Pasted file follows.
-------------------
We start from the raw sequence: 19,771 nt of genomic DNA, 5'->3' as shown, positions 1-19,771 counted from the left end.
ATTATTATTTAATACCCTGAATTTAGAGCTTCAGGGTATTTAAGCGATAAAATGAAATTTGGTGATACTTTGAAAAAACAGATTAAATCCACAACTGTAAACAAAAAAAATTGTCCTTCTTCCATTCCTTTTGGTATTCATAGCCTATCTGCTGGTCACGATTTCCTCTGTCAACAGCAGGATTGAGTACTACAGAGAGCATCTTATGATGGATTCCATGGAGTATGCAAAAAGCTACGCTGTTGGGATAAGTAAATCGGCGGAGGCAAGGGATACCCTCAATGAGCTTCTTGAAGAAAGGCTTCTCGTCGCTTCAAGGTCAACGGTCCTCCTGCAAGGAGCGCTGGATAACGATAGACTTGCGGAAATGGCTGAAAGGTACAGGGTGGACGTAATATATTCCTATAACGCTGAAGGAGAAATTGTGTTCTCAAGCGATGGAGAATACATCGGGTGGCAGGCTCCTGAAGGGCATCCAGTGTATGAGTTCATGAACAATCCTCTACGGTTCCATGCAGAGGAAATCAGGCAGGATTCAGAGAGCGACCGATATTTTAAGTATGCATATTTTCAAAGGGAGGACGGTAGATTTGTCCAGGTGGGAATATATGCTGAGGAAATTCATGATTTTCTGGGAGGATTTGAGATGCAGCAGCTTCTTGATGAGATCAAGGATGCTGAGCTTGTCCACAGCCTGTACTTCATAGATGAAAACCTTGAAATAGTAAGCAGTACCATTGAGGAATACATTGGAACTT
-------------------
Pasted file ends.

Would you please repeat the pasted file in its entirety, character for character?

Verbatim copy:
We start from the raw sequence: 19,771 nt of genomic DNA, 5'->3' as shown, positions 1-19,771 counted from the left end.
ATTATTATTTAATACCCTGAATTTAGAGCTTCAGGGTATTTAAGCGATAAAATGAAATTTGGTGATACTTTGAAAAAACAGATTAAATCCACAACTGTAAACAAAAAAAATTGTCCTTCTTCCATTCCTTTTGGTATTCATAGCCTATCTGCTGGTCACGATTTCCTCTGTCAACAGCAGGATTGAGTACTACAGAGAGCATCTTATGATGGATTCCATGGAGTATGCAAAAAGCTACGCTGTTGGGATAAGTAAATCGGCGGAGGCAAGGGATACCCTCAATGAGCTTCTTGAAGAAAGGCTTCTCGTCGCTTCAAGGTCAACGGTCCTCCTGCAAGGAGCGCTGGATAACGATAGACTTGCGGAAATGGCTGAAAGGTACAGGGTGGACGTAATATATTCCTATAACGCTGAAGGAGAAATTGTGTTCTCAAGCGATGGAGAATACATCGGGTGGCAGGCTCCTGAAGGGCATCCAGTGTATGAGTTCATGAACAATCCTCTACGGTTCCATGCAGAGGAAATCAGGCAGGATTCAGAGAGCGACCGATATTTTAAGTATGCATATTTTCAAAGGGAGGACGGTAGATTTGTCCAGGTGGGAATATATGCTGAGGAAATTCATGATTTTCTGGGAGGATTTGAGATGCAGCAGCTTCTTGATGAGATCAAGGATGCTGAGCTTGTCCACAGCCTGTACTTCATAGATGAAAACCTTGAAATAGTAAGCAGTACCATTGAGGAATACATTGGAACTT